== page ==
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Cardiac MR Imaging Reveals Changes in Elite Triathletes

Findings suggest eccentric, concentric remodeling with enlargement of ventricular, atrial chambers

MONDAY, Sept. 27 (HealthDay News) -- Cardiac magnetic resonance imaging (MRI) of elite triathletes suggests eccentric and concentric remodeling with regulative enlargement of ventricular and atrial chambers, according to research published in the October issue of Radiology.

Michael Scharf, M.D., of the University of Erlangen-Nuremberg in Germany, and colleagues analyzed data from 26 male top national triathletes and 27 non-athletic male controls who underwent cardiac MRI.

The researchers found that the athletes had greater atrial and ventricular volume and mass indexes. Nearly all of the athletes -- 25 -- had greater left ventricular (LV) and right ventricular (RV) end-diastolic volumes than normal ranges noted in the literature for healthy male non-athletes (47 to 92 mL/m² for LV and 55 to 105 mL/m² for RV). Myocardial mass was strongly correlated with end-diastolic volume, and both groups had similar mean LV and RV remodeling indexes.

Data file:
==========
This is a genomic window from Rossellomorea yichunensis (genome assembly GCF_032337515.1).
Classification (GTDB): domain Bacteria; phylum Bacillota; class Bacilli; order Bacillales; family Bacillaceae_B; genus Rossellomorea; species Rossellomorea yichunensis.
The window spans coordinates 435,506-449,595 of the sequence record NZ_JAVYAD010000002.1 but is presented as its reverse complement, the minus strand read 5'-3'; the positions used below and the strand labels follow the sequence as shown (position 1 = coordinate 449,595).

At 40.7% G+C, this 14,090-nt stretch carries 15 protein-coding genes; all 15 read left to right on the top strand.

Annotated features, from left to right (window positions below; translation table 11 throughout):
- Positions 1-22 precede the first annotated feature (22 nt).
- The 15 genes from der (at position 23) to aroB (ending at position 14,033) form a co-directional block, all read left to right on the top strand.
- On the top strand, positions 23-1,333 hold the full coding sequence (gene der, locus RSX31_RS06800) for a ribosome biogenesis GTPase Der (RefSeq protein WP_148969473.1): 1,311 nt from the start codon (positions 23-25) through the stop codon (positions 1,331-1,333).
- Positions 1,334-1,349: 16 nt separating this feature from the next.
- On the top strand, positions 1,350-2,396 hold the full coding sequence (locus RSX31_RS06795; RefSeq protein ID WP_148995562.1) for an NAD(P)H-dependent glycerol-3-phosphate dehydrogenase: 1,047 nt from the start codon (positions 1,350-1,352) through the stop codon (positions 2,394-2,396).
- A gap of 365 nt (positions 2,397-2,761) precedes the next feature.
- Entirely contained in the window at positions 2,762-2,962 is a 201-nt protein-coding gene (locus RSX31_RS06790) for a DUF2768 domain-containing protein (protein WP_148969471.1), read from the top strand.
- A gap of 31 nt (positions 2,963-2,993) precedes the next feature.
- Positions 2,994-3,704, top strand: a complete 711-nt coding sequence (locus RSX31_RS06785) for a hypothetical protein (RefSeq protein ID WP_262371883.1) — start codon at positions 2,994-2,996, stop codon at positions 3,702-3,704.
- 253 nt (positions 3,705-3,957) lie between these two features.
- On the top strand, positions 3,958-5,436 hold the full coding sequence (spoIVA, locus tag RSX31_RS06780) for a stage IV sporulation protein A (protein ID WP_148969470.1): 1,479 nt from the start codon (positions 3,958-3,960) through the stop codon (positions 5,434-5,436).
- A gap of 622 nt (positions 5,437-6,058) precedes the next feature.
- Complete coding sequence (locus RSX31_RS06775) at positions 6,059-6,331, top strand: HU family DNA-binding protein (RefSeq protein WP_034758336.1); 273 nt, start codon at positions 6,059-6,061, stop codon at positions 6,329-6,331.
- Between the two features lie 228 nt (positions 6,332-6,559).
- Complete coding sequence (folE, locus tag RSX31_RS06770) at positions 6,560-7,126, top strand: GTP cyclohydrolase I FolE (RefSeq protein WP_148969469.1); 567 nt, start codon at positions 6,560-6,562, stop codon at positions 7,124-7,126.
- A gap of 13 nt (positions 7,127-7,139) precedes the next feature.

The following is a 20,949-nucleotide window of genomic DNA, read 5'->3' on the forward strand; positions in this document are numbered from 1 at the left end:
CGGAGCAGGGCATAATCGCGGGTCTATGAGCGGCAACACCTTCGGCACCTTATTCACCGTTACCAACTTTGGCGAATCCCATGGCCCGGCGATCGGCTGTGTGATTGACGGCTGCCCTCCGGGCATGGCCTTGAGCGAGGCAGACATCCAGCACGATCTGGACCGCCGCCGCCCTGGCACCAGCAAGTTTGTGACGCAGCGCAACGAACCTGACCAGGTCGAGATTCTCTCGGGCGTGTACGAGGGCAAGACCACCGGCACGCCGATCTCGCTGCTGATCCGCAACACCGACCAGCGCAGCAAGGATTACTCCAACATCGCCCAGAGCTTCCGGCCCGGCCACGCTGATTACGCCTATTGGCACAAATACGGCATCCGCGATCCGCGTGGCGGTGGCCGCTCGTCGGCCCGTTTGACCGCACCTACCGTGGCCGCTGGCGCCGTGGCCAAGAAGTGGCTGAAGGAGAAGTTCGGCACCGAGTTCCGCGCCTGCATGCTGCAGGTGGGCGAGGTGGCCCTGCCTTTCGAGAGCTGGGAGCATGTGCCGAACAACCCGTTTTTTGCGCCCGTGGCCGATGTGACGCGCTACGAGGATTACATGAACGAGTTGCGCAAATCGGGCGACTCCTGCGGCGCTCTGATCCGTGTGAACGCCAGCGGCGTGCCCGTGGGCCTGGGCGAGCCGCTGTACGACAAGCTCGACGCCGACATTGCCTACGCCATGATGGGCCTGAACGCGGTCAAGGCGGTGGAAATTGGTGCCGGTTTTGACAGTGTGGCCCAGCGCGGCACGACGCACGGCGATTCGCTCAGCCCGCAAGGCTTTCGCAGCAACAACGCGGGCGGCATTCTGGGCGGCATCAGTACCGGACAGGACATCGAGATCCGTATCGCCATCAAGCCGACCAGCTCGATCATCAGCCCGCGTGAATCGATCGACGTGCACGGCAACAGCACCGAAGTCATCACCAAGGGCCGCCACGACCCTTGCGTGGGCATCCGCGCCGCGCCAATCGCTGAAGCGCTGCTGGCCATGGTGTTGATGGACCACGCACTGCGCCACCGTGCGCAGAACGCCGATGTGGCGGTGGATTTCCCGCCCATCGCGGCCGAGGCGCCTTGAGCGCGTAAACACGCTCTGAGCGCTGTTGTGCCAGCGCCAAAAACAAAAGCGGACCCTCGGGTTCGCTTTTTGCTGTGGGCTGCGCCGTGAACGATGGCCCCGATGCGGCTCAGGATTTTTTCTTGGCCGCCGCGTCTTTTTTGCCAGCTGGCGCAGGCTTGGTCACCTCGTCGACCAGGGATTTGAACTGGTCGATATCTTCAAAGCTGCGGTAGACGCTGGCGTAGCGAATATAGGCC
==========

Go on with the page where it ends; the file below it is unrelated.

"In summary, the pattern of myocardial remodeling in elite triathletes reflects the nature of the underlying training, which combines both endurance and resistance components. Cardiac adaptations in elite triathletes are characterized by a balanced increase in LV and RV myocardial mass, wall thickness, ventricular dilatation, and diastolic function. Cardiac dilatation is more pronounced in the left atrium than in the left ventricle. These findings of cardiac adaptations in elite triathletes are not associated with ventricular arrhythmias," the authors conclude.

A co-author disclosed financial relationships with Bayer-Schering, Bracco, GE Healthcare, Medrad, and Siemens.

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